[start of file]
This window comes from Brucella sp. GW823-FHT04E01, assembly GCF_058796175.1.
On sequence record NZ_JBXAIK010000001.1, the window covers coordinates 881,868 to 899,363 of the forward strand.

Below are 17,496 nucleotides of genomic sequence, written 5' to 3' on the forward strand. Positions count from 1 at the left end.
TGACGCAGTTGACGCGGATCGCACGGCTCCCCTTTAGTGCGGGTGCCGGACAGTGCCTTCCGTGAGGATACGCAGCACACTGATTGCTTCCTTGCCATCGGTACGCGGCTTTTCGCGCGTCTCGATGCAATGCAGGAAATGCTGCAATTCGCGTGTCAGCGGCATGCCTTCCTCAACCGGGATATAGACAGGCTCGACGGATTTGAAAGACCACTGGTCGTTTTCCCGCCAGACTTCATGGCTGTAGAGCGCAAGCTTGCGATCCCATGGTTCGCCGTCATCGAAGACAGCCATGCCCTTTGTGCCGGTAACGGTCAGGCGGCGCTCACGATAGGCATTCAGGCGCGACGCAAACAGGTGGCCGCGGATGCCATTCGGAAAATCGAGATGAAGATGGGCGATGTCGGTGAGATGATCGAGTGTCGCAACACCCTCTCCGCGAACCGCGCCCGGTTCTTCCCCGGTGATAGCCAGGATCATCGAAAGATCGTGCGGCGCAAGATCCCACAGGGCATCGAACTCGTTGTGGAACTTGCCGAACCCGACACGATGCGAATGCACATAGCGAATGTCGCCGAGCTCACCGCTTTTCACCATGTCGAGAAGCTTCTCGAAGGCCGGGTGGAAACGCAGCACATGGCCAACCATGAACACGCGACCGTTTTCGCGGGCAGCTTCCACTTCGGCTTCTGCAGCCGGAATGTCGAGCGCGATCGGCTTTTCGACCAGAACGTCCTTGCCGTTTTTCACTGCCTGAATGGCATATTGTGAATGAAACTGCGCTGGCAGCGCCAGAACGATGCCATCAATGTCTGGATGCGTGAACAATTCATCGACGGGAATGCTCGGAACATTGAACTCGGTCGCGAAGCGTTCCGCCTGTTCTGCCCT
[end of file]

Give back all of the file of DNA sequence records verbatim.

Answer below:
This window comes from Brucella sp. GW823-FHT04E01, assembly GCF_058796175.1.
On sequence record NZ_JBXAIK010000001.1, the window covers coordinates 881,868 to 899,363 of the forward strand.

Below are 17,496 nucleotides of genomic sequence, written 5' to 3' on the forward strand. Positions count from 1 at the left end.
TGACGCAGTTGACGCGGATCGCACGGCTCCCCTTTAGTGCGGGTGCCGGACAGTGCCTTCCGTGAGGATACGCAGCACACTGATTGCTTCCTTGCCATCGGTACGCGGCTTTTCGCGCGTCTCGATGCAATGCAGGAAATGCTGCAATTCGCGTGTCAGCGGCATGCCTTCCTCAACCGGGATATAGACAGGCTCGACGGATTTGAAAGACCACTGGTCGTTTTCCCGCCAGACTTCATGGCTGTAGAGCGCAAGCTTGCGATCCCATGGTTCGCCGTCATCGAAGACAGCCATGCCCTTTGTGCCGGTAACGGTCAGGCGGCGCTCACGATAGGCATTCAGGCGCGACGCAAACAGGTGGCCGCGGATGCCATTCGGAAAATCGAGATGAAGATGGGCGATGTCGGTGAGATGATCGAGTGTCGCAACACCCTCTCCGCGAACCGCGCCCGGTTCTTCCCCGGTGATAGCCAGGATCATCGAAAGATCGTGCGGCGCAAGATCCCACAGGGCATCGAACTCGTTGTGGAACTTGCCGAACCCGACACGATGCGAATGCACATAGCGAATGTCGCCGAGCTCACCGCTTTTCACCATGTCGAGAAGCTTCTCGAAGGCCGGGTGGAAACGCAGCACATGGCCAACCATGAACACGCGACCGTTTTCGCGGGCAGCTTCCACTTCGGCTTCTGCAGCCGGAATGTCGAGCGCGATCGGCTTTTCGACCAGAACGTCCTTGCCGTTTTTCACTGCCTGAATGGCATATTGTGAATGAAACTGCGCTGGCAGCGCCAGAACGATGCCATCAATGTCTGGATGCGTGAACAATTCATCGACGGGAATGCTCGGAACATTGAACTCGGTCGCGAAGCGTTCCGCCTGTTCTGCCCT